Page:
What you need to know about human papillomavirus (HPV)

Human papillomavirus (HPV)

HPV is the most common sexually transmitted infection (STI). HPV is a different virus than HIV and HSV (herpes). HPV is so common that nearly all sexually active men and women get it at some point in their lives.

There are more than 100 types of HPV, 30 of which are passed through sexual contact. The types of HPV that infect the genital area are called genital HPV. HPV is very common. Most sexually active people will have it at some point in their lives. Some types of genital HPV are “high risk,” which means they put a woman at greater risk of getting cervical cancer. “High risk” does not have to do with the risk of getting HPV. Low-risk types of HPV do not cause cervical cancer. But low-risk types of HPV may cause genital warts. There is no treatment or cure for HPV. But a new HPV vaccine protects women against some HPV types that cause cancer or warts.

How you get it

Genital HPV is passed by skin-to-skin and genital contact, mainly during vaginal and anal intercourse. It might also be possible to pass it during oral sex.

HPV usually has no symptoms. Both low-risk and high-risk types of HPV can cause growths on the cervix and vagina. These often are invisible. Low-risk types of HPV can cause genital warts. Warts can form weeks, months, or years after sexual contact with a person who has genital HPV. They can grow inside and around the outside of the vagina, on the vulva and cervix, groin, and in or around the anus. Warts can be raised or flat, alone or in groups, small or large, and sometimes they are shaped like a cauliflower. High-risk types of HPV may cause cervical changes that, if not treated, may progress into cervical cancer.

How to find out if you have it

A Pap test can find changes on the cervix that are caused by HPV infection. Women who have had the HPV vaccine still need to have a regular Pap test.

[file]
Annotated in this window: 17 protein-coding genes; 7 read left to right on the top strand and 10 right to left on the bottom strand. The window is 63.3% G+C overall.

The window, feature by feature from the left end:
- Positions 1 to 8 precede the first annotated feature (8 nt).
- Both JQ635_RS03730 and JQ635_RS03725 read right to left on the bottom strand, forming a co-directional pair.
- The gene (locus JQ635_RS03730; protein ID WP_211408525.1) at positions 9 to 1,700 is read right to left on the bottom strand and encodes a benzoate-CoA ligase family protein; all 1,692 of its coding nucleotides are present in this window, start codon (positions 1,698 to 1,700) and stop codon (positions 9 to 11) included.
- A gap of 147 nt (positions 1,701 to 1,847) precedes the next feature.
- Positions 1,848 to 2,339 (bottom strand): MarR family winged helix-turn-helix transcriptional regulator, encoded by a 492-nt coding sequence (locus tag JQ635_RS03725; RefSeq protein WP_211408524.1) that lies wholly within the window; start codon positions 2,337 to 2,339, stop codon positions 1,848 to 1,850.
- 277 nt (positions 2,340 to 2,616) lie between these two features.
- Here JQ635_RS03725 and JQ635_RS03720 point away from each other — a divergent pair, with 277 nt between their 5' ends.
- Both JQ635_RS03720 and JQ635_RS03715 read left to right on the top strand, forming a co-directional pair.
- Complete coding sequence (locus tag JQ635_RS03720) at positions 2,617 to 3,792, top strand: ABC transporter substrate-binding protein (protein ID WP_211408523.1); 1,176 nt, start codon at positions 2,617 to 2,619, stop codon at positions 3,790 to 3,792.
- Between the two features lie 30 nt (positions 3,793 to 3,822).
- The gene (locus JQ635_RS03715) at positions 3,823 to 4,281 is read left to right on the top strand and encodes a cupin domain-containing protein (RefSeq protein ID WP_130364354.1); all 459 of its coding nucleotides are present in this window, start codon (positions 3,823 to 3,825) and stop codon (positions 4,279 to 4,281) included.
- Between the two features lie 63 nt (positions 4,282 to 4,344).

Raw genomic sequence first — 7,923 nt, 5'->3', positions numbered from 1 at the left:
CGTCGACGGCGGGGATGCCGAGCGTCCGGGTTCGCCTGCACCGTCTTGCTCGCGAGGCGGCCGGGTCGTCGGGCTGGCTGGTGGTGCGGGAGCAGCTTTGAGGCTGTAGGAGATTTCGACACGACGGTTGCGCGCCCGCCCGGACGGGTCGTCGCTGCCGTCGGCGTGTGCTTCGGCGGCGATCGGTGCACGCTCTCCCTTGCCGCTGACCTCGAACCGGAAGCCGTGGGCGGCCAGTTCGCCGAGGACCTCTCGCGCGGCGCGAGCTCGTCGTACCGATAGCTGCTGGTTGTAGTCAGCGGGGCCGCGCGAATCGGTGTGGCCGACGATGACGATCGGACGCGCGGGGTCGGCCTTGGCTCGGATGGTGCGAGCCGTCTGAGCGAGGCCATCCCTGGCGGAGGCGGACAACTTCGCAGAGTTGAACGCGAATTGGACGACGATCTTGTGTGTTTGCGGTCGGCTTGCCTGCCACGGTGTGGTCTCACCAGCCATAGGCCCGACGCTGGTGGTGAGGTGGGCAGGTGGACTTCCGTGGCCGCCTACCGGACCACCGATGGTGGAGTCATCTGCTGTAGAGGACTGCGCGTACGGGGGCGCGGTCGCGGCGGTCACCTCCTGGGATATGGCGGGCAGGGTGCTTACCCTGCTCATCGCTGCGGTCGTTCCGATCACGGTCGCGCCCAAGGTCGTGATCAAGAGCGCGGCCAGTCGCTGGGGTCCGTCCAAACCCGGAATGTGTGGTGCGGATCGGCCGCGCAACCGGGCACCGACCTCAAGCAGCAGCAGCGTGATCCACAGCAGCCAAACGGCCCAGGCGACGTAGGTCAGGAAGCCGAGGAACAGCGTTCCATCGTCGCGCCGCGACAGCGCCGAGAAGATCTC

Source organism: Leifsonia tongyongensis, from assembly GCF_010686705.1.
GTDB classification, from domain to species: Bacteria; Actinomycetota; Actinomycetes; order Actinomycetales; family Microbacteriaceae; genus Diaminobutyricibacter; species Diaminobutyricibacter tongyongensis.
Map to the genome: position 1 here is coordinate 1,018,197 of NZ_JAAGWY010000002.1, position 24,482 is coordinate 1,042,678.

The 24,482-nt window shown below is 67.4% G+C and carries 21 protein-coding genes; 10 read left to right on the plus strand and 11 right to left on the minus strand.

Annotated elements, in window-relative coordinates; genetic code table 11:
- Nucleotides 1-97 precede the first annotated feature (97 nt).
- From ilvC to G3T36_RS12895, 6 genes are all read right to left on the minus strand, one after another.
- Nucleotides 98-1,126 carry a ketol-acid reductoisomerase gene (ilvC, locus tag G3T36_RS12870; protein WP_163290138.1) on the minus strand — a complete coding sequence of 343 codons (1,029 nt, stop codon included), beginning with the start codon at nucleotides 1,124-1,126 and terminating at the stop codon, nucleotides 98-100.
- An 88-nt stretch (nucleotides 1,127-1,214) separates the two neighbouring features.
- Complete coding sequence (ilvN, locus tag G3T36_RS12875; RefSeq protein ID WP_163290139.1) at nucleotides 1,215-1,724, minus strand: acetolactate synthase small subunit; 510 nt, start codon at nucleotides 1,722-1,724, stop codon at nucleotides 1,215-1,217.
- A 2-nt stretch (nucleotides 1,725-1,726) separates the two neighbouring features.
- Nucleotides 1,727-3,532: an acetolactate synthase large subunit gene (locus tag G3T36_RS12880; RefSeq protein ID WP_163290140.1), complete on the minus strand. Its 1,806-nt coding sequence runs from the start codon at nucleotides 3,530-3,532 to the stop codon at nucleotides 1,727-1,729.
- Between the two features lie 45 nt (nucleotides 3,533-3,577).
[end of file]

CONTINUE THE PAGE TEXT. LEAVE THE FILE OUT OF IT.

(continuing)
An HPV test, which is a DNA test that detects high-risk types of HPV, may be done for women who are older than 30 or for women who are younger than 30 who have abnormal Pap test results. An abnormal Pap test result does not mean for sure that a woman has HPV or cervical cancer. Follow-up tests are needed to confirm any diagnosis. Having genital warts is another way a doctor can tell if a person has an HPV infection.

Frequently Asked Questions about the HPV Vaccine

I’ve never heard of the HPV vaccine. What is it?
Many women don’t know about the HPV vaccine and question whether it is something they need. That’s because the HPV vaccine came out in 2006. It is the first vaccine to prevent cervical cancer and other diseases caused by certain types of genital human papillomavirus (HPV). The vaccine protects women against four HPV types, which together cause 70 percent of cervical cancers and 90 percent of genital warts. It does not treat existing HPV infections. The vaccine is given through a series of three shots over a 6-month period. Getting the vaccine is important because more than half of sexually active women and men are infected with HPV at some point in their lives.

Who should get this vaccine? 
It is recommended for 11- to 12-year-old girls, and it can be given to girls as young as 9—an age when most girls are not yet sexually active. It is also recommended for 13- to 26-year-old females who have not yet received or completed the vaccine series.

How long does vaccine protection last?
So far, we know that protection from HPV lasts at least 5 years in women who have been vaccinated. I’m older than 26.

Why isn’t the vaccine recommended for me—or for men?
So far, the vaccine has been widely tested only in 9- to 26-year-old females. Research is just beginning to look at whether the vaccine also is safe and effective in women older than 26. Researchers also are working to find out if the vaccine will prevent HPV in men and boys.

I’m pregnant. Should I get the HPV vaccine? 
Pregnant women should not get the HPV vaccine until after the baby is born. There is not enough research to know how the vaccine might affect pregnant women and their unborn babies.

After I get the HPV vaccine, do I still need to be screened for cervical cancer? 
Yes. There are three reasons why. First, the vaccine does not protect against all HPV types that cause cancer. Second, women who don’t get all the vaccine doses (or at the right time) might not be fully protected. Third, women may not fully benefit from the vaccine if they got it after acquiring one or more of the four HPV types.
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